During the PlayStation 1 days, just to have a game at that time be in polygons and make it look like a showpiece of technology, was something that really drove the audience for the game. And we felt that after all these years, that’s something that hasn’t changed. So we really decided what we wanted to do with the graphic benchmark of the game, what the tone of manner was going to look like visually. All of that stuff was one of the first things I think we discussed at the beginning of the project.
IGN: As we head into Tekken 8, I’m wondering if you can share your perspective on where Jin and Kazuya are right now as characters?
Katsuhiro Harada: Tekken’s story has always been about the Mishimas and their blood feud, and Tekken 7 showcased Heihachi Mishima and Kazuya and the showdown that took place there. And that finished with that installment. So now we’re showing everyone a pinnacle of the story from the start of the campaign, but this is showing the remaining Mishimas, the two of them, the only ones left, and then you’ve got Jin Kazama and what he’s trying to achieve.
So whoever wins this is going to have a huge impact on the fate of Mishima bloodline, which is a turning point for the franchise if you look at it that way. We’ve always up until now had all these different characters in the Mishima clan fighting each other in many storylines, and it’s always been unclear how it would play out. But with Tekken 7 you saw some conclusion to some of those pieces, and now you’re left with this main showcase between [Jin and Kazuma]. So we feel that it’s going to really create a turning point in the series for people who witness it.
IGN: Team Kazuya here.
Katsuhiro Harada: [laughing] It’s interesting how even the fan base is quite… It’s divisive, whether you’re in Camp Kazuya or Camp Jin. A lot of people throughout the series, they love those villains that Tekken does quite well, so are big fans of Kazuya. But at the same time, Jin has his loyal supporters. I got a lot of feedback from the fans that they weren’t happy about Jin almost being a villain in Tekken 6. So people feel strongly one way or the other about these two.
IGN: How did you feel about the reaction to the Rage system in Tekken 7? And will Rage Arts and Rage Drive be returning for this entry?
So regarding rage arts or rage in general, we first added the Rage system, and then like you’re saying, Rage arts, et cetera, were added for Tekken 7. So initially when we added Rage, there was a lot of backlash because people thought 3D fighters have combat mechanics built in where if you’re getting damaged, you get some kind of meter that builds and allows you to do more attacks. Where before Rage was implemented, Tekken didn’t have anything like that, so people thought that 3D fighters should not have that kind of stuff – that the only way to win was by being better than your opponent. And what was seen as a comeback mechanic was not very popular at first when people found out about it.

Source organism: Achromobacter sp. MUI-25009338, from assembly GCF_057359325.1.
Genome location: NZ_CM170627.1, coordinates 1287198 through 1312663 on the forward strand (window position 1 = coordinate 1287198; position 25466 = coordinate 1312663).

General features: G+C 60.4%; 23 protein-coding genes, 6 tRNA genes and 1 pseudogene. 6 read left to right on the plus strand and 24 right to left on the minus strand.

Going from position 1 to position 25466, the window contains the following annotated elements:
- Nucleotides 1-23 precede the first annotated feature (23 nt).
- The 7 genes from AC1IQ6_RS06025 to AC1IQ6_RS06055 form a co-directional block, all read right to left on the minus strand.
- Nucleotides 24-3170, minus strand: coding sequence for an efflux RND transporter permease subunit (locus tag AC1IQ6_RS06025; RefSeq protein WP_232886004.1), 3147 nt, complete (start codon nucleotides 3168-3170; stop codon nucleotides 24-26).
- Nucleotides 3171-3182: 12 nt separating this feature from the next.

Fast-forward to Tekken 7, and we have the Rage Arts, Rage Drives, et cetera, and people had that same kind of opinion, where they don’t think it fit. But maybe three months after the game was out and people had had time to digest it and play enough matches, the opinion drastically changed to, “Hey, this is actually a good addition to the game. It makes it more exciting both to play and to watch.” So from that perspective we feel that it worked out quite well for [Tekken 7]. Regarding [Tekken 8], that’s something that, unfortunately we can’t talk about what’s going to happen with the game mechanics today. That’s something that we hope people will look forward to at a later date.
IGN: Will there be an arcade version before an updated console version like previous Tekken games or will it go straight to console?
Katsuhiro Harada: Unfortunately, for the platforms, we can only talk about the ones that are announced right here. PS5, Xbox Series X|S, and Steam. What we can say is that this is the first time in the history of the series that we’ve announced a console version first. So that in itself is quite notable. And that’s all we can say at this point.
IGN: The trailer seems to imply expanded slow-mo during the actual game mechanics, not just at the end of the round. And I’m wondering if you can comment on that?
Katsuhiro Harada: That’s something we can’t really comment on decisively because actually we had points of slow motion in Tekken 7 outside of what you were mentioning – where you have low health, et cetera – it just wasn’t as pronounced so people didn’t notice it as much. It looks cool to have slow motion during the matches, but you can’t just put it in whenever you want to, because it looks cool…it gets in the way because it slows down the tempo, et cetera. So there’s a really fine balance that you have to achieve, and that’s something that’s not been fixed or locked in yet. So we can’t say either way at the moment.
IGN: I know it’s still early, but a big question that is being asked by a lot of fans is, how much customization can we expect? Something on the level of say Tekken Tag Tournament 2, that kind of thing?
Katsuhiro Harada: So that’s an interesting topic because I was just joking that I should have never included customization. It was included for [Tekken 5] and I didn’t think that it was going to be such a thing until after it was released and everyone just really took to it. Like you said, [Tekken Tag Tournament 2[ and even Tekken 7 had a lot of options, but people still want more. We brought up that the people who want more sometimes build their own mods and customization is even crazier. So it’s just amazing how much people are really into customizing their character.